But Zeke. I could barely stand to think about it. It didn't seem right that we had just found each other, that I had just let myself think that we could make this work, and he might have to die. By my hand.
But the world wasn't fair, and I'd known that for a while. If I had to kill Kanin and Zeke, so be it. I would mourn and scream and grieve their loss, and I would never get that close to anyone again, but I would not let them suffer needless agony because I couldn't let them go.
Someone, however, would pay for their deaths. Sarren and Salazar would pay, and now I could add Jackal to that list, as well. If we couldn't find a cure in time, not even the Prince himself would be safe from my retribution. If either of them died, there would be hell to pay.
But I wasn't giving up yet.
After a few hours of walking, Zeke began to stumble badly, and Kanin stopped, turning to give him an appraising look.
"Take a break," he said, nodding to a section of wall that had crumbled-large, flat stones providing a few places to sit. I was struck by how awful he looked, the blackened wounds on his cheeks and forehead spreading a bit more each time I looked at him. "We're going topside soon, and we'll need to hurry to get out of the open. Rest a few minutes."
"I'm fine," Zeke said stubbornly, though his voice was ragged. "I can keep going."
"It's not negotiable." Kanin's eyes narrowed and he gestured more firmly to the rocks. "Sit."
Zeke complied, dropping onto a stone block, rubbing his eyes. Kanin leaned against a wall, wincing slightly, as if the pressure of the cement against his back was painful. I hoped more wounds had not opened up beneath his clothes.
"How far are we from the hospital?" I asked Kanin. "I don't remember going this way the last time we were here."
"A couple more hours, depending how crowded the streets are." Kanin closed his eyes for a moment, a tiny flicker of pain crossing his features. "This way is a bit longer, but we've stayed belowground nearly the whole way there. I would rather avoid the infected for as long as we can."
"What if Sarren isn't there?"
Kanin smiled humorlessly. "I think the more pressing question would be, what if he is?"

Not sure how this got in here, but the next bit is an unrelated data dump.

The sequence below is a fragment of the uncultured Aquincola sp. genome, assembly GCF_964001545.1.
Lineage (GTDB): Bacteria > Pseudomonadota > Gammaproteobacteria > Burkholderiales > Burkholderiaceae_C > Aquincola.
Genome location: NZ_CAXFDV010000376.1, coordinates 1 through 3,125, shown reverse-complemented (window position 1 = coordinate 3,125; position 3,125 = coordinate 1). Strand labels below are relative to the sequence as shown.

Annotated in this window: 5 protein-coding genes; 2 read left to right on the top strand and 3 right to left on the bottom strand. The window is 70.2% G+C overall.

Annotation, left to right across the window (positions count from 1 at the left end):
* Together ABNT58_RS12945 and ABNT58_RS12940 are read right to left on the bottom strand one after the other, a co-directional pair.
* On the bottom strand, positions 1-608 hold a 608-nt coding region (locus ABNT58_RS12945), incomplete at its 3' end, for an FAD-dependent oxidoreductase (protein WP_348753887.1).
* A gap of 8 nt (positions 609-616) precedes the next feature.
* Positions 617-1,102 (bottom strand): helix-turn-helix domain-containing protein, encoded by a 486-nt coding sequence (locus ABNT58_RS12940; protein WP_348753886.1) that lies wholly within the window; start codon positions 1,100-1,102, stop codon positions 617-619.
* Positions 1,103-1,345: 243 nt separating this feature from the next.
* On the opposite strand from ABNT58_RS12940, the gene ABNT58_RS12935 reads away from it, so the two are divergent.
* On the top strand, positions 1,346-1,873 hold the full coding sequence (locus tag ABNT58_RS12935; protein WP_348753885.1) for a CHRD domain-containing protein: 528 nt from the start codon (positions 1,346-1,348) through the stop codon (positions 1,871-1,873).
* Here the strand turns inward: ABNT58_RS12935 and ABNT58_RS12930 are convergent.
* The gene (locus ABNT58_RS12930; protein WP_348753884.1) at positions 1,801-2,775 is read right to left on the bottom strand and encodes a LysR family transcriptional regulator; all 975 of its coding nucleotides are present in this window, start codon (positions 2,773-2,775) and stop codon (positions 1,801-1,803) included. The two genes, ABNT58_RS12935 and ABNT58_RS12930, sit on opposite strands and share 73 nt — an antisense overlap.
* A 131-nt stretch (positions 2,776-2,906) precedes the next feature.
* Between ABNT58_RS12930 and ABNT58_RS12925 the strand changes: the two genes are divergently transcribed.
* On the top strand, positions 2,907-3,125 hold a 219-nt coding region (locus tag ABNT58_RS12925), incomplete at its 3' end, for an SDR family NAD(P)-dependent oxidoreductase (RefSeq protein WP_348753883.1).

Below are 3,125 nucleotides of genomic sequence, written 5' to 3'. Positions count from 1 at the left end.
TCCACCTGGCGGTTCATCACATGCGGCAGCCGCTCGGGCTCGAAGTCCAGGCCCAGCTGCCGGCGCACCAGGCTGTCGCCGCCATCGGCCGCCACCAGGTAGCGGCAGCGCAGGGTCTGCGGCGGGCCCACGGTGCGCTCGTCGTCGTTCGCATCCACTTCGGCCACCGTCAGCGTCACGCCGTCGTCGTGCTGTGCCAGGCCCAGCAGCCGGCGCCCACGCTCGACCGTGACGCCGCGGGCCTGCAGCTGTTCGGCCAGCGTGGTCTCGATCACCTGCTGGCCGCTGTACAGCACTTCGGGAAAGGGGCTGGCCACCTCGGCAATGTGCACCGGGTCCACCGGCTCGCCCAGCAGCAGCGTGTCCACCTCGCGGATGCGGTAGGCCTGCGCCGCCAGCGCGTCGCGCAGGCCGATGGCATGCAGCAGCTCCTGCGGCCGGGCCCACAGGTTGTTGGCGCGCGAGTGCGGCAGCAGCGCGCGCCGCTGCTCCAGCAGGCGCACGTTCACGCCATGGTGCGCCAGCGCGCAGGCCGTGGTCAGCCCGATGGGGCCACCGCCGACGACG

I shivered. Then we'd probably have to fight him. He certainly wouldn't just give us the cure, even if he had one. I hoped I was up for it. I hoped Kanin and Zeke were up for it. Sarren was certainly no pushover when it came to violence.
"Sarren." Dropping his hands, Zeke leaned forward, resting his forearms on his knees. For a moment, he appeared deep in thought. "I remember Jeb telling me something," he muttered at last, staring into the darkness, "about the vampire who killed his family. He was sixteen when it happened, and I only got the story out of him one time. He never spoke of it again, ever."
I blinked. Jebbadiah as a kid, a teenager like me. I tried to picture it and failed. The dour, unsmiling old man with the steely eyes was all I could see.
"What happened?" I asked.
Zeke's brow furrowed. "I don't remember the whole story. But, the way Jeb told it-his father came home one night, frantic, saying they had to leave town, that Malachi had done something horrible, and that something was coming for them. So they loaded everyone into the car, Jeb and his younger sister in the back, and left without taking anything."
Another shock. Jebbadiah had had a sister. How old would she be now? I wondered. And would Jeb be the same bitter, angry old man if she had lived? I didn't know anything about him, I realized. Even Zeke, his adopted son, barely knew his father at all.
I wondered how many more secrets Jebbadiah had taken with him to the grave.